More and more employers are hiring people with disabilities, says this article in the Chicago Tribune. “The tight labour market is pushing companies to open their eyes to this untapped pool of workers, who employers say are loyal, enthusiastic, and able to do the job as well as anyone — sometimes even better.”
Dan Strick, president and CEO of the social services agency New Star outside Chicago has seen an uptick in employers hiring people with intellectual and developmental disabilities over the past 18 months. He attributes this in part to the tight job market.
“Employers who we have tried to reach out to in the past who didn’t seem to have much interest, now that they are hurting, they are having a more open mind,” Mr. Strick said. Nevertheless, the unemployment rate in the U.S. for people with disabilities remains double the rate for people without, and two-thirds of working-age disabled adults are not in the labour force at all, meaning they’re neither working nor looking.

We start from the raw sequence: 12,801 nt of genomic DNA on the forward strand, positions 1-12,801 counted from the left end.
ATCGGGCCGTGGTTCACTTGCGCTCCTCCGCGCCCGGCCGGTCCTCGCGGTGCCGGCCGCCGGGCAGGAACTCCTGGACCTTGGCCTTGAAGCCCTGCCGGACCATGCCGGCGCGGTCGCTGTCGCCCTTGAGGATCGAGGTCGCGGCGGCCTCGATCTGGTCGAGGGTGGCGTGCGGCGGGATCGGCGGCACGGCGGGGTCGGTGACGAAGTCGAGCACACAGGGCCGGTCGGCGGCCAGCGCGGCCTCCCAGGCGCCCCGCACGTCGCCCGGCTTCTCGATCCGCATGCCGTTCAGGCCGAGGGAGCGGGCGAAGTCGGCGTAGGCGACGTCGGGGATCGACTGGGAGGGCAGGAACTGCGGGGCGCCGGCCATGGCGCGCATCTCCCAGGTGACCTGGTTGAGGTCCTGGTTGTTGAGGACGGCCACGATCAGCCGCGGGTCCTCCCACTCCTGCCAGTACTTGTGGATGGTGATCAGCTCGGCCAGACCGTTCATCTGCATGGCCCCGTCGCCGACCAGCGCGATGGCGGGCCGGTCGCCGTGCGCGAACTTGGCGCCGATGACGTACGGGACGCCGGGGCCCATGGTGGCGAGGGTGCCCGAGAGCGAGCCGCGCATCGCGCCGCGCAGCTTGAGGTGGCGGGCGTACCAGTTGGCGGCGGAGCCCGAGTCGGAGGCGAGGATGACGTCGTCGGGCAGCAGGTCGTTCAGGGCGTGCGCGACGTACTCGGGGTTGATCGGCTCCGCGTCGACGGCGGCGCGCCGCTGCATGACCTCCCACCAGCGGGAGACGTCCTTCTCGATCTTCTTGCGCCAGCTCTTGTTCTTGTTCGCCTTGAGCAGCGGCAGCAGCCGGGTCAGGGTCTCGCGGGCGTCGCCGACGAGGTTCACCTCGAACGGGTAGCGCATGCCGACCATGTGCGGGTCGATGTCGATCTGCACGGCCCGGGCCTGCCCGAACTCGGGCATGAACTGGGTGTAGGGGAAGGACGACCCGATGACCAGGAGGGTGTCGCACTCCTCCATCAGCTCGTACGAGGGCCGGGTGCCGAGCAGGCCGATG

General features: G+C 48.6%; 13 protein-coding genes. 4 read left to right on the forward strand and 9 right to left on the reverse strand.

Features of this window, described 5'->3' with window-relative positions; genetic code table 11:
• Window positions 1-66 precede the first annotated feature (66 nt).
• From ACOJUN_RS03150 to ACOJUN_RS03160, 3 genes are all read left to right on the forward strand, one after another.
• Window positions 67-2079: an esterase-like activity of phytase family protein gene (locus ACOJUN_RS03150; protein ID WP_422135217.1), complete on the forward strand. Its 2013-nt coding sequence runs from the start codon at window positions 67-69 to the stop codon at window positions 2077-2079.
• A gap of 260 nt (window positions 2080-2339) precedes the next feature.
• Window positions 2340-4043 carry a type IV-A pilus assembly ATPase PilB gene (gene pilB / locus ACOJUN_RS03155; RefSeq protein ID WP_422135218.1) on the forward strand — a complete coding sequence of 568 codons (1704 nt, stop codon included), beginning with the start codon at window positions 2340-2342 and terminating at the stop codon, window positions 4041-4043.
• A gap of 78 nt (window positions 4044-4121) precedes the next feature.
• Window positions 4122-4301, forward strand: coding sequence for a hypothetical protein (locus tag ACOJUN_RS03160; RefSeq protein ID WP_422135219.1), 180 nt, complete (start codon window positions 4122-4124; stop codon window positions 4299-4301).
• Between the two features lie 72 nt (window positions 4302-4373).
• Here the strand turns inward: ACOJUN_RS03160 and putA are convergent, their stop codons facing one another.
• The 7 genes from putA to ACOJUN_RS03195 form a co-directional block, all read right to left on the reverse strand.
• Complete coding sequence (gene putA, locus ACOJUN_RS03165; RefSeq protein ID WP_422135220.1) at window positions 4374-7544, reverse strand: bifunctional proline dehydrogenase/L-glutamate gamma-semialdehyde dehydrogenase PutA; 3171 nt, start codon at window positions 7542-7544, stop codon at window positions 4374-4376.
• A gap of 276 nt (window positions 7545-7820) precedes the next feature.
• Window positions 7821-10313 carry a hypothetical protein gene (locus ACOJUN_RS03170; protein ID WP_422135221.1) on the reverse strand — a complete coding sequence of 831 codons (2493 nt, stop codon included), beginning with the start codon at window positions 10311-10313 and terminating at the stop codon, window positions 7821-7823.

Some of the progress is coming from large companies that are turning to people with disabilities to fill a range of jobs. Walgreens is well-known for hiring people with intellectual disabilities to work in its distribution centres. “It started out as something that was kind of socially responsible, but really turned into a high-productivity initiative, because these folks stay longer, don’t miss work, and retention of these employees is higher than folks without disabilities,” said Carlos Cubia, Walgreens Chief Diversity Officer. “It’s really helped the bottom line in a number of ways.”
The feature article gives many more examples of employers successfully employing people with disabilities. Read the full article in the Chicago Tribune here.